Austin's Environmental Year
10 major Austin environmental actions of 2013
Austin is known for loving its natural environment, and sometimes we take action to protect and enhance it. Here, in no particular order, are 10 things that happened in 2013 that will have a positive effect on our outdoors for years to come.
The city's ban on single-use bags may have kept as many as 26 million plastic bags out of the landscape and landfill, based on typical annual consumption. One high-quality reusable bag can replace 600 disposable ones over its lifetime. In the Ocean Conservancy’s 2013 Coastal Cleanup, plastic bags were the fourth most common item collected, with 1,019,902 bags picked off of beaches.
Trail trees planted
More than 100 trees were planted by volunteers along the Lady Bird Lake hike and bike trail; they include Mexican olive, Anacacho orchid, flameleaf sumac, kidneywood, goldenball leadtree, Texas mountain laurel, Mexican buckeye and evergreen sumac trees.
One high-quality reusable bag can replace 600 disposable ones over its lifetime.
More than 32 Austin residential yards were certified as wildlife-friendly under the city’s 2013 Neighborhood Habitat Challenge. A program of the National Wildlife Federation, certified habitats must provide food, water, cover and a place for wildlife to raise their young, whether on an apartment balcony or an acre backyard. As more habitat is lost and what is left becomes fragmented, these small oases become critical to the survival of wildlife. So far, more than 150,000 sites nationwide have received certification.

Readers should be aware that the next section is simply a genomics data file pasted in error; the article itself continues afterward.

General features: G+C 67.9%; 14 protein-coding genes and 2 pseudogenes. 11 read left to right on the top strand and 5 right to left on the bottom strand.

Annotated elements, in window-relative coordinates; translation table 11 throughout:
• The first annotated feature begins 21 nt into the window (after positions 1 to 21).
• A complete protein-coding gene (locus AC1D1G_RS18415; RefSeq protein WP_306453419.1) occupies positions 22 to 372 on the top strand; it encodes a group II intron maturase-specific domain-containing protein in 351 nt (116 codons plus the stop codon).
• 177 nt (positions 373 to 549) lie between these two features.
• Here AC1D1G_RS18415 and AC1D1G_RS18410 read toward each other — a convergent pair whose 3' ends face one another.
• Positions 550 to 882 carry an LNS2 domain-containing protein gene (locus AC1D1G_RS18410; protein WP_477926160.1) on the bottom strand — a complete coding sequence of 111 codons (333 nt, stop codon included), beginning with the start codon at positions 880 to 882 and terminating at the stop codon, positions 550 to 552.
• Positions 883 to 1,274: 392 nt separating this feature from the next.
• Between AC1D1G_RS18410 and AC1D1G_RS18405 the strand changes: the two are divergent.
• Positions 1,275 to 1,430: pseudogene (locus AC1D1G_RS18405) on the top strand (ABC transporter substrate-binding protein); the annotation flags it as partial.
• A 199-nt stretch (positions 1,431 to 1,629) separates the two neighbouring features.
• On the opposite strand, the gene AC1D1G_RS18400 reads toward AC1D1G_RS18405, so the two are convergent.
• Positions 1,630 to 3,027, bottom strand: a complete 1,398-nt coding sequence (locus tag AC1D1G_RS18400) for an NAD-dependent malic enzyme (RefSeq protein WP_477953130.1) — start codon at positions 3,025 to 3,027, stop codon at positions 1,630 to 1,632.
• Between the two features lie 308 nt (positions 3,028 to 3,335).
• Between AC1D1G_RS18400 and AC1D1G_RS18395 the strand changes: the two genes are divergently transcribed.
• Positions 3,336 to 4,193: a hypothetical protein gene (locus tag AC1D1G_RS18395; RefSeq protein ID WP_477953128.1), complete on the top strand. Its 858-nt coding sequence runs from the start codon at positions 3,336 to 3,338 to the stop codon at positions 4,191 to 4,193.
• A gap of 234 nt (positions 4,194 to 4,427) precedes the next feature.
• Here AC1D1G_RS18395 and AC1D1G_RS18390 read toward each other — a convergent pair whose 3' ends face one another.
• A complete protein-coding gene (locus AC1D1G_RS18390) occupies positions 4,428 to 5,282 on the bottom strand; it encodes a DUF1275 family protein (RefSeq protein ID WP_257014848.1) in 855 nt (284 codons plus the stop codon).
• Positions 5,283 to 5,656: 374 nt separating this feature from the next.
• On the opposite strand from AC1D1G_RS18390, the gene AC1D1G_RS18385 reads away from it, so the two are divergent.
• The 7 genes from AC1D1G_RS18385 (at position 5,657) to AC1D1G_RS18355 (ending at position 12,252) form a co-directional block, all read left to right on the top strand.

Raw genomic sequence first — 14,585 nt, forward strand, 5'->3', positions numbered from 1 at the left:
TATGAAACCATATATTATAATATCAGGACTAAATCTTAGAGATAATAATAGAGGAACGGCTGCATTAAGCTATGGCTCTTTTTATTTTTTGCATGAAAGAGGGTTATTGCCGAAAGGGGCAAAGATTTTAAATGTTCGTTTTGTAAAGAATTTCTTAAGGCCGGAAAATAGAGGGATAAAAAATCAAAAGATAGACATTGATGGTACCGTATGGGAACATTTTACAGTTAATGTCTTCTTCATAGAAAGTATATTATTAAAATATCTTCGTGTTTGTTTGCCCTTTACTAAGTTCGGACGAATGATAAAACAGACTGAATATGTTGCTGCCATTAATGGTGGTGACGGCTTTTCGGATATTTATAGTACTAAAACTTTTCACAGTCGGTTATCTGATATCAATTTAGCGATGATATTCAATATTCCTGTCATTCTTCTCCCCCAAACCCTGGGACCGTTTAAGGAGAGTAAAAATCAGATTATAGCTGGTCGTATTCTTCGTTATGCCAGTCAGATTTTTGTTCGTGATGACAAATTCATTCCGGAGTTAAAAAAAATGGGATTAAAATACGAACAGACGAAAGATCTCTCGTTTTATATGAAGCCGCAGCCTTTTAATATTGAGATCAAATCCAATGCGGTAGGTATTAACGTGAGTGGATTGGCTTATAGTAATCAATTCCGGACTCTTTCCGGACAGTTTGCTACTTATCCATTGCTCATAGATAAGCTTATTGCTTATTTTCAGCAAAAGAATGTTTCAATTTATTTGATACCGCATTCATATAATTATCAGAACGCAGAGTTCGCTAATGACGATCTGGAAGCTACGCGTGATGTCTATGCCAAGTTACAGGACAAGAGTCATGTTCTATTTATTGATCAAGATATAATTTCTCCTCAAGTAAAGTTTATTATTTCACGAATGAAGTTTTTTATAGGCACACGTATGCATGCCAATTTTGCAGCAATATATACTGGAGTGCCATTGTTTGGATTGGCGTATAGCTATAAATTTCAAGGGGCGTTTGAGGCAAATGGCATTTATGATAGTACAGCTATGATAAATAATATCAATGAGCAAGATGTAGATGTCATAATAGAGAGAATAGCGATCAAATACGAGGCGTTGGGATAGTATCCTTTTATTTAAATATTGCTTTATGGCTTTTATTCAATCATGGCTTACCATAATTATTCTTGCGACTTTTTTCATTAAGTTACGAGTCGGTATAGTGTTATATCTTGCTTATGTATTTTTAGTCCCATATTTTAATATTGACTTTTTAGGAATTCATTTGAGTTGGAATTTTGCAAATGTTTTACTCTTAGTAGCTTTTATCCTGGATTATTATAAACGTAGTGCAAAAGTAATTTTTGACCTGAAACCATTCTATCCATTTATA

Invasive plants identified
The city trained 150 volunteers on invasive plant species identification and monitoring. These volunteers will work with city staff to develop a base map of invasive plant species on city property. Invasive plants such as hydrilla and arundo donax (giant cane) can reduce native biodiversity; interfere with valuable ecosystem functions; reduce the value of streams, lakes and reservoirs for recreation, wildlife and public water supply and reduce the recreational value of natural areas and parks. (Note to city: can we stop mapping invasive plants and start removing them now?)
Sustainable developments certified
The University of Texas’ Lady Bird Johnson Wildflower Center’s Sustainable Sites (SITES) program announced three new certifications, bringing the total to 26 across the country since 2010. A comprehensive rating system for sustainable landscapes, SITES is a collaboration of the Wildflower Center with the American Society of Landscape Architects (ASLA) and the United States Botanic Garden. It provides development guidelines and recognition of sustainable landscapes — projects with or without buildings — based on their planning, design, construction and intended maintenance. The newly certified projects are Shoemaker Green, a university green space in Philadelphia; Washington Canal Park in Washington, DC, and Phipps’ Center for Sustainable Landscapes in Pittsburgh, which is the first SITES pilot project to have received the maximum four stars.
Habiturf, a mixture of low-maintenance native grasses developed by a University of Texas at Austin ecologist, should be available as sod in spring 2014. The university gave a 10-year, nonexclusive license for Habiturf to Bladerunner Farms of Poteet, Texas. Mark Simmons, director of the Wildflower Center’s Ecosystem Design Group, notes that commercial and private lawns in the United States currently use more water, fertilizers and chemicals than any single agricultural crop. Habiturf is made of a combination of grasses that occur naturally in Texas and Midwestern states where prairies once were common. Research showed that it produces a uniform carpet of lawn that stays 20 percent thicker into the summer than bermuda grass and develops half as many dandelions as bermuda grass and buffalo grass, which means it should require less herbicide use.